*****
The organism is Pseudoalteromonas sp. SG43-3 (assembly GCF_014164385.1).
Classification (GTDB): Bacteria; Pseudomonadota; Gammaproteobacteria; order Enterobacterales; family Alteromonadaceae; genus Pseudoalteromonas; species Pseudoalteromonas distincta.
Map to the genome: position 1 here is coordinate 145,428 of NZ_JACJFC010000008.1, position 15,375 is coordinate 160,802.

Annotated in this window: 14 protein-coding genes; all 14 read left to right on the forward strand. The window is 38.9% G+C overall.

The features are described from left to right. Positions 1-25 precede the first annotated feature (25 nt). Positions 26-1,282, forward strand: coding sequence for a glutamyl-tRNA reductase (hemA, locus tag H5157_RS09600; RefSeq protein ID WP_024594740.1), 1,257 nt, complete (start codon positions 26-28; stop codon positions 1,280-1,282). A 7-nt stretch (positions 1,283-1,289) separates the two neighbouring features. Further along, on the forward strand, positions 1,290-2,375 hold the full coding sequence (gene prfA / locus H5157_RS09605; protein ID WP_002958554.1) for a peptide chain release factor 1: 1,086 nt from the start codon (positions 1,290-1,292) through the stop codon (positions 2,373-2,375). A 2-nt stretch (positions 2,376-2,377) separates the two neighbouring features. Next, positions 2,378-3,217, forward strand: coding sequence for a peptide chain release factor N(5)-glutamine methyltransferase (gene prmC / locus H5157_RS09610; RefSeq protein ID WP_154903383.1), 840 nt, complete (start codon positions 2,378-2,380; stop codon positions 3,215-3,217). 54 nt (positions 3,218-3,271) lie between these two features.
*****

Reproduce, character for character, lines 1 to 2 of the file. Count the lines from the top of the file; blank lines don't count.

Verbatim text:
The organism is Pseudoalteromonas sp. SG43-3 (assembly GCF_014164385.1).
Classification (GTDB): Bacteria; Pseudomonadota; Gammaproteobacteria; order Enterobacterales; family Alteromonadaceae; genus Pseudoalteromonas; species Pseudoalteromonas distincta.